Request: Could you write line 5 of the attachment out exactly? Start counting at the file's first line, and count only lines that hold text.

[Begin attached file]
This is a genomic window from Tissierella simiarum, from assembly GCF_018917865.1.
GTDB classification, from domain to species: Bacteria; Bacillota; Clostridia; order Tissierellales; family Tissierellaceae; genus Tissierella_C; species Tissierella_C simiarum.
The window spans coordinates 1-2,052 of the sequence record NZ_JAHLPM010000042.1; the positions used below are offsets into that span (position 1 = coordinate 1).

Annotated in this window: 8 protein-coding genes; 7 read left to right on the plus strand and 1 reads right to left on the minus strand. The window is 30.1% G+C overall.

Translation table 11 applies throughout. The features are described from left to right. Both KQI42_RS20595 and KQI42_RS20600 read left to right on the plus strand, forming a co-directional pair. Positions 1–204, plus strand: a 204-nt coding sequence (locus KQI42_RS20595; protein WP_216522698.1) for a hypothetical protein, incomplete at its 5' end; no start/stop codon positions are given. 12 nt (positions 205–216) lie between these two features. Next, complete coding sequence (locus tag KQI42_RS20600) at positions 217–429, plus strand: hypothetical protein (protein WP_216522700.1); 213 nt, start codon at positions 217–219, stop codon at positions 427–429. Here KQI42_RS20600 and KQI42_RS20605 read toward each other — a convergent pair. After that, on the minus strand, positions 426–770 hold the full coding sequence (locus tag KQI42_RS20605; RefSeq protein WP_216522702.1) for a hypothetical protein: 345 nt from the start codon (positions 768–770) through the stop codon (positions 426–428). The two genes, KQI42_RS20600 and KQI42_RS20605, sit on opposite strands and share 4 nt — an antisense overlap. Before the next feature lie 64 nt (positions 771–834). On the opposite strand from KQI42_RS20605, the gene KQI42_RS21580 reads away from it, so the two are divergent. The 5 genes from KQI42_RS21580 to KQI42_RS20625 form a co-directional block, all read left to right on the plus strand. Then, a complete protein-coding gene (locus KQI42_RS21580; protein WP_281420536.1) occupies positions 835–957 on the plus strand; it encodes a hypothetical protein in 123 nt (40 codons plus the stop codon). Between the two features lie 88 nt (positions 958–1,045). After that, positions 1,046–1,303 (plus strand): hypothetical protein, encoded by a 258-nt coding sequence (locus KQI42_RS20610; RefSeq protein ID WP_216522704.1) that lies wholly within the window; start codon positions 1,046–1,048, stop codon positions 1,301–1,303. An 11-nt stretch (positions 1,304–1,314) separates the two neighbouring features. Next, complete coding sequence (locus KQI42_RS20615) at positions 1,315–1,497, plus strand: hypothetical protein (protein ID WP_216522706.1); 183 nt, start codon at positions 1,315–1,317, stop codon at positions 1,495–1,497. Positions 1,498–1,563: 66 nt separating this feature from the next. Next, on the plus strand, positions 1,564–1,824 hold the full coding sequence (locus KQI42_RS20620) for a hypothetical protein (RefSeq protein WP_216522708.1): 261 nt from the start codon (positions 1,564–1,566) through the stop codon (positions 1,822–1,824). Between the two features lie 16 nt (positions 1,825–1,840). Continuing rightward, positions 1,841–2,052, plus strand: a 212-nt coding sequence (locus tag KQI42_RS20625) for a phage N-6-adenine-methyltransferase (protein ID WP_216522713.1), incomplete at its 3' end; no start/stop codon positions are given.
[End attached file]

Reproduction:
Translation table 11 applies throughout. The features are described from left to right. Both KQI42_RS20595 and KQI42_RS20600 read left to right on the plus strand, forming a co-directional pair. Positions 1–204, plus strand: a 204-nt coding sequence (locus KQI42_RS20595; protein WP_216522698.1) for a hypothetical protein, incomplete at its 5' end; no start/stop codon positions are given. 12 nt (positions 205–216) lie between these two features. Next, complete coding sequence (locus tag KQI42_RS20600) at positions 217–429, plus strand: hypothetical protein (protein WP_216522700.1); 213 nt, start codon at positions 217–219, stop codon at positions 427–429. Here KQI42_RS20600 and KQI42_RS20605 read toward each other — a convergent pair. After that, on the minus strand, positions 426–770 hold the full coding sequence (locus tag KQI42_RS20605; RefSeq protein WP_216522702.1) for a hypothetical protein: 345 nt from the start codon (positions 768–770) through the stop codon (positions 426–428). The two genes, KQI42_RS20600 and KQI42_RS20605, sit on opposite strands and share 4 nt — an antisense overlap. Before the next feature lie 64 nt (positions 771–834). On the opposite strand from KQI42_RS20605, the gene KQI42_RS21580 reads away from it, so the two are divergent. The 5 genes from KQI42_RS21580 to KQI42_RS20625 form a co-directional block, all read left to right on the plus strand. Then, a complete protein-coding gene (locus KQI42_RS21580; protein WP_281420536.1) occupies positions 835–957 on the plus strand; it encodes a hypothetical protein in 123 nt (40 codons plus the stop codon). Between the two features lie 88 nt (positions 958–1,045). After that, positions 1,046–1,303 (plus strand): hypothetical protein, encoded by a 258-nt coding sequence (locus KQI42_RS20610; RefSeq protein ID WP_216522704.1) that lies wholly within the window; start codon positions 1,046–1,048, stop codon positions 1,301–1,303. An 11-nt stretch (positions 1,304–1,314) separates the two neighbouring features. Next, complete coding sequence (locus KQI42_RS20615) at positions 1,315–1,497, plus strand: hypothetical protein (protein ID WP_216522706.1); 183 nt, start codon at positions 1,315–1,317, stop codon at positions 1,495–1,497. Positions 1,498–1,563: 66 nt separating this feature from the next. Next, on the plus strand, positions 1,564–1,824 hold the full coding sequence (locus KQI42_RS20620) for a hypothetical protein (RefSeq protein WP_216522708.1): 261 nt from the start codon (positions 1,564–1,566) through the stop codon (positions 1,822–1,824). Between the two features lie 16 nt (positions 1,825–1,840). Continuing rightward, positions 1,841–2,052, plus strand: a 212-nt coding sequence (locus tag KQI42_RS20625) for a phage N-6-adenine-methyltransferase (protein ID WP_216522713.1), incomplete at its 3' end; no start/stop codon positions are given.